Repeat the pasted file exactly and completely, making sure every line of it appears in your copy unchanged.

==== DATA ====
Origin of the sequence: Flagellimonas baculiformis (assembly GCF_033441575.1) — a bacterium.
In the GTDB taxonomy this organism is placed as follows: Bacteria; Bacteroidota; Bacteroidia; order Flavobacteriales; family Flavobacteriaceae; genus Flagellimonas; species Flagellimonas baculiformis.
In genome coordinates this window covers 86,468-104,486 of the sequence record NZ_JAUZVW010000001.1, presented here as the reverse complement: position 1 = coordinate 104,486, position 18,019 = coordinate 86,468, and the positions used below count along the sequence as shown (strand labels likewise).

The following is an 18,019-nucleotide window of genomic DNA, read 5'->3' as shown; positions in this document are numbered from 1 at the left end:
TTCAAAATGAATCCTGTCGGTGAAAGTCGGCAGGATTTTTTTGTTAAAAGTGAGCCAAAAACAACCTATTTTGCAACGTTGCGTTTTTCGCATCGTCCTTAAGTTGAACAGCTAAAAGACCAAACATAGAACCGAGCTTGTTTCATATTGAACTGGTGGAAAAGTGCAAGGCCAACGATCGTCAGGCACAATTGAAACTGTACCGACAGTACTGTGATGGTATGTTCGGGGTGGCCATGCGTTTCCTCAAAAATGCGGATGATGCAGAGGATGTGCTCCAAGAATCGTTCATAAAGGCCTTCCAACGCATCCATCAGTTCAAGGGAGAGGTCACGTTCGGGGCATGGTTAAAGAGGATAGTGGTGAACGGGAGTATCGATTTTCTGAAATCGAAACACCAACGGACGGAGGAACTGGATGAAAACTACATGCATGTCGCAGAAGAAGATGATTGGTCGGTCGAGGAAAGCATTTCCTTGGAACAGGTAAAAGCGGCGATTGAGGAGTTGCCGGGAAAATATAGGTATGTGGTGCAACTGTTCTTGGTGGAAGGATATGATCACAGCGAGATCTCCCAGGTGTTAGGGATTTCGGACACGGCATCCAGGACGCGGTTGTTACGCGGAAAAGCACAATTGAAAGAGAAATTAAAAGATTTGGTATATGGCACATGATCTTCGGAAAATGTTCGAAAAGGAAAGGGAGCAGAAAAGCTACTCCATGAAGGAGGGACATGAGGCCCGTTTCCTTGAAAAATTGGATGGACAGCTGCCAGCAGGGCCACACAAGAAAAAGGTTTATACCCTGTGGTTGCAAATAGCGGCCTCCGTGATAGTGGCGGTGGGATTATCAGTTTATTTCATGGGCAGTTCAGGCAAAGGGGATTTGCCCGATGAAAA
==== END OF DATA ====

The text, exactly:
Origin of the sequence: Flagellimonas baculiformis (assembly GCF_033441575.1) — a bacterium.
In the GTDB taxonomy this organism is placed as follows: Bacteria; Bacteroidota; Bacteroidia; order Flavobacteriales; family Flavobacteriaceae; genus Flagellimonas; species Flagellimonas baculiformis.
In genome coordinates this window covers 86,468-104,486 of the sequence record NZ_JAUZVW010000001.1, presented here as the reverse complement: position 1 = coordinate 104,486, position 18,019 = coordinate 86,468, and the positions used below count along the sequence as shown (strand labels likewise).

The following is an 18,019-nucleotide window of genomic DNA, read 5'->3' as shown; positions in this document are numbered from 1 at the left end:
TTCAAAATGAATCCTGTCGGTGAAAGTCGGCAGGATTTTTTTGTTAAAAGTGAGCCAAAAACAACCTATTTTGCAACGTTGCGTTTTTCGCATCGTCCTTAAGTTGAACAGCTAAAAGACCAAACATAGAACCGAGCTTGTTTCATATTGAACTGGTGGAAAAGTGCAAGGCCAACGATCGTCAGGCACAATTGAAACTGTACCGACAGTACTGTGATGGTATGTTCGGGGTGGCCATGCGTTTCCTCAAAAATGCGGATGATGCAGAGGATGTGCTCCAAGAATCGTTCATAAAGGCCTTCCAACGCATCCATCAGTTCAAGGGAGAGGTCACGTTCGGGGCATGGTTAAAGAGGATAGTGGTGAACGGGAGTATCGATTTTCTGAAATCGAAACACCAACGGACGGAGGAACTGGATGAAAACTACATGCATGTCGCAGAAGAAGATGATTGGTCGGTCGAGGAAAGCATTTCCTTGGAACAGGTAAAAGCGGCGATTGAGGAGTTGCCGGGAAAATATAGGTATGTGGTGCAACTGTTCTTGGTGGAAGGATATGATCACAGCGAGATCTCCCAGGTGTTAGGGATTTCGGACACGGCATCCAGGACGCGGTTGTTACGCGGAAAAGCACAATTGAAAGAGAAATTAAAAGATTTGGTATATGGCACATGATCTTCGGAAAATGTTCGAAAAGGAAAGGGAGCAGAAAAGCTACTCCATGAAGGAGGGACATGAGGCCCGTTTCCTTGAAAAATTGGATGGACAGCTGCCAGCAGGGCCACACAAGAAAAAGGTTTATACCCTGTGGTTGCAAATAGCGGCCTCCGTGATAGTGGCGGTGGGATTATCAGTTTATTTCATGGGCAGTTCAGGCAAAGGGGATTTGCCCGATGAAAA